O had agreed to sell the land to P before making the application. P had supplied the funds for the premium. Once the grant was made, she supplied the funds for the construction of the house and she and her family lived in it from the time of the issue of the certificate of compliance. O had written letters to P confirming that he would give the property to her and would transfer the title to her after five years. This would require a further application to the Government and payment of a premium to lift the restriction on alienation in the grant to O. This application was never made because P could not afford the additional premium. O died and the question of P’s interest in the land had to be decided.

O’s wife argued that P had no interest in the land and that any resulting or constructive trust there might have been was unenforceable on the grounds that the arrangement was illegal or contrary to public policy.

It was held that P had an interest under either a resulting and / or a common intention constructive trust because of the payments and the agreement set out in the letters (signed by the parties and, in the case of one letter, witnessed). There was no illegality on the facts of this case. Even if there were, P had no need to plead it since she could rely on the payments she had made to establish her beneficial interest; she did not need to rely on the letters at all (see Tinsley v Milligan). Nor was the arrangement contrary to public policy since there had been no false declaration. The express agreement envisaged that the necessary application to the Government would be made and the additional premium for the lifting of the restriction of alienation would be made.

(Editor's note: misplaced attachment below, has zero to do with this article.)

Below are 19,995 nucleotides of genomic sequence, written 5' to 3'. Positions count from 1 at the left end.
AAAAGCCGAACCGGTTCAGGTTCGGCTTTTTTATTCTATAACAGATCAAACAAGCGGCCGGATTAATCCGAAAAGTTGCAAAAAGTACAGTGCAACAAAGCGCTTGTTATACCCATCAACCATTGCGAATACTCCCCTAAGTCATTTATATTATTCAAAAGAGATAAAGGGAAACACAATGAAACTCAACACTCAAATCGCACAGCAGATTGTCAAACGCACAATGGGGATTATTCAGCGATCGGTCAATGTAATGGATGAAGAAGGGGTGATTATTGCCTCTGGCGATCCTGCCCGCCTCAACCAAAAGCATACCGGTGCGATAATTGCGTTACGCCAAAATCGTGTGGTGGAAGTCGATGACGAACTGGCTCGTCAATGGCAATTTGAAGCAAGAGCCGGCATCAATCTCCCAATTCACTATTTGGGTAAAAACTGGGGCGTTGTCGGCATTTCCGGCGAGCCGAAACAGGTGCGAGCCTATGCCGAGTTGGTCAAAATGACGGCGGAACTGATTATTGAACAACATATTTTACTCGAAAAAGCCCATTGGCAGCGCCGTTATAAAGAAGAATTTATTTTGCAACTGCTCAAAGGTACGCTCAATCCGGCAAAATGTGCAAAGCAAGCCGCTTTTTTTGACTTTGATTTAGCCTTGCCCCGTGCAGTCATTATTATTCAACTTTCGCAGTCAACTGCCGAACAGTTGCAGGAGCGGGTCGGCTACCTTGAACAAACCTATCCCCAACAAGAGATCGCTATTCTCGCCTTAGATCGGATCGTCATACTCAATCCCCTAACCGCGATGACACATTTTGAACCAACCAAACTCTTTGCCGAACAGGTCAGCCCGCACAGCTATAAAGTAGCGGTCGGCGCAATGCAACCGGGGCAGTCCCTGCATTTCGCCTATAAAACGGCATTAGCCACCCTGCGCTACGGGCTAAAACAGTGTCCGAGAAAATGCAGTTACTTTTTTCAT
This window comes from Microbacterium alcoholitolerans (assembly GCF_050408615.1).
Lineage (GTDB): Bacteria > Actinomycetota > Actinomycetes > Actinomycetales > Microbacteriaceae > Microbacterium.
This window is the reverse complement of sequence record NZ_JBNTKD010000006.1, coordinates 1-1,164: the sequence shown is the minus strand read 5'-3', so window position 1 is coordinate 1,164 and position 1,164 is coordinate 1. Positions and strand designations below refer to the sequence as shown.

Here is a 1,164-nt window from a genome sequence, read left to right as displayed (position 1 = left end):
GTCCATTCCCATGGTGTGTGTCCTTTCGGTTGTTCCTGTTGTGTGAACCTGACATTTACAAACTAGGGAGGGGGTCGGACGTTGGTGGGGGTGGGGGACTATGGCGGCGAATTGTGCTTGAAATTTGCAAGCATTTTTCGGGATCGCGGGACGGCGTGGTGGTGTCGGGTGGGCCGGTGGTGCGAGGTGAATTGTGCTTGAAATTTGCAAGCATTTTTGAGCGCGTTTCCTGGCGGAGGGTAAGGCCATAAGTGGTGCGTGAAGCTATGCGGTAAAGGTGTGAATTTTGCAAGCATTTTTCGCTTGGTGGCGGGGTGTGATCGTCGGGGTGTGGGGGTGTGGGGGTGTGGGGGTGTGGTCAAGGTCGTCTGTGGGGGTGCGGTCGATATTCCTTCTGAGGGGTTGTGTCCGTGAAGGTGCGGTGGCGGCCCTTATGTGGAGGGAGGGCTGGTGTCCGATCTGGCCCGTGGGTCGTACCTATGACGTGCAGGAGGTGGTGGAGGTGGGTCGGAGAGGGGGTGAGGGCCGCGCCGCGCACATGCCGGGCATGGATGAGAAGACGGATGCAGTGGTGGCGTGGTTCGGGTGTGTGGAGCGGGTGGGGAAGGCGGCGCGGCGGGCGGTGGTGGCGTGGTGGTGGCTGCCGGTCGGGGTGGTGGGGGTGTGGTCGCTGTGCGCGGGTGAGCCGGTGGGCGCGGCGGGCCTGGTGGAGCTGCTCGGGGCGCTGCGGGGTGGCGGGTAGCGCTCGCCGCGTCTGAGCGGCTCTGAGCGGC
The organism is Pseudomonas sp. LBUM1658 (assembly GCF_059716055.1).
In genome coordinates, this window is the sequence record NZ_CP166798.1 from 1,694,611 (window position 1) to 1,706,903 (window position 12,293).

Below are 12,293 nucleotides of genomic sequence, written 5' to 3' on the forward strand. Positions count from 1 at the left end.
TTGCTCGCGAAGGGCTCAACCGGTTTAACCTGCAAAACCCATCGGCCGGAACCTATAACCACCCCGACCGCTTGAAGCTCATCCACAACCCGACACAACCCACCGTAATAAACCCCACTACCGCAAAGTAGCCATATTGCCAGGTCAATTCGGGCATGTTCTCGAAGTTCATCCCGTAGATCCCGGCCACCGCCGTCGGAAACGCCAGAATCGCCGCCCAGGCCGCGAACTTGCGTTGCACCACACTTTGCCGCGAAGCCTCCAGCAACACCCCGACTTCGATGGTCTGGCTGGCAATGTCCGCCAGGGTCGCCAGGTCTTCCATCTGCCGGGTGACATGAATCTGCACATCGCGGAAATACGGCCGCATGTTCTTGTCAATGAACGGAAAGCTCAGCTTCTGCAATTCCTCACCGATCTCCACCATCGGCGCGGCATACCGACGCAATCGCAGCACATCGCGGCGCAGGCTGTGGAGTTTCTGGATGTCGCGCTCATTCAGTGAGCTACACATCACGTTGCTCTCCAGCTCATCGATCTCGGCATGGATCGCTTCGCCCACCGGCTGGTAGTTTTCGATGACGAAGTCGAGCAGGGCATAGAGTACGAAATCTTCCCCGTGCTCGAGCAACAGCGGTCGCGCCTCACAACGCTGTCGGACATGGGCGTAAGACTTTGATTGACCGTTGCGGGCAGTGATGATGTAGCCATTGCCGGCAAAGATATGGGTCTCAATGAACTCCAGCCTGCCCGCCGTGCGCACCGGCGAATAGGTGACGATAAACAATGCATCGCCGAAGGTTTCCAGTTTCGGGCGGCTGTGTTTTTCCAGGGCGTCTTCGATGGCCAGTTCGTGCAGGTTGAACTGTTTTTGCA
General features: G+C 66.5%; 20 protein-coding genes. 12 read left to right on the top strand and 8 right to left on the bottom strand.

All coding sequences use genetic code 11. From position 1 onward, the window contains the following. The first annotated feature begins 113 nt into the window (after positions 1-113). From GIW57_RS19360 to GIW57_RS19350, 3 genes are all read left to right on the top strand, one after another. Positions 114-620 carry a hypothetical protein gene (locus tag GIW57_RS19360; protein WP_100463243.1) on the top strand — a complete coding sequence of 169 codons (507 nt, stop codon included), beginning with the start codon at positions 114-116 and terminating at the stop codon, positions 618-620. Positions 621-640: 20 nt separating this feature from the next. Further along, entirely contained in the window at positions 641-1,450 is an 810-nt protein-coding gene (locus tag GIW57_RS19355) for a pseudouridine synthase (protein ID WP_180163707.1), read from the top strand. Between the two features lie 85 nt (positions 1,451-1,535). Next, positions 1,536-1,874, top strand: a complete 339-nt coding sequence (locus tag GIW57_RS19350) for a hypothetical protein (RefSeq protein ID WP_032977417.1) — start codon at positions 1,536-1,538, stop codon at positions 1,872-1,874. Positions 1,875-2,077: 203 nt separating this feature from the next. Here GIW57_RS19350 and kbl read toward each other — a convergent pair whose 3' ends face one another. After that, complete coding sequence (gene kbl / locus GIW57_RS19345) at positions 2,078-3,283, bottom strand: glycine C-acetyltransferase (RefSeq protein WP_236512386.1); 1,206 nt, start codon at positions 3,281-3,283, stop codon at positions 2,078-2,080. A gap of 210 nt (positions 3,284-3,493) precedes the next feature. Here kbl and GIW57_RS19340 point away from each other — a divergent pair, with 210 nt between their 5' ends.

The Court of Appeal held that the land was held on a resulting and / or a common intention constructive trust (but expressly subject to the Government’s rights).

Michael Lower

Post-acquisition common intention to create an ambulatory constructive trust

May 11, 2012

In Tong Ka Nin v Tam Chun Wah ([2012] HKEC 563) P and D were joint owners of a flat as tenants in common. They made equal contributions to the down-payment and, at first, to the mortgage installments. Then D became unable to keep up with his share of the mortgage installments so P took on a larger portion of these payments. The judge found that there was “sufficient and / or compelling evidence”  that, after the acquisition, the parties had formed  a common intention that P’s beneficial share would be larger than 50% and that his ultimate beneficial share should reflect his total contribution to the purchase price. That is there was the necessary compelling evidence (Chan Chui Mee v Mak Chi Choiof an agreement to create a post-acquisition ambulatory constructive trust.

Michael Lower

Resulting or common intention constructive trust

March 23, 2012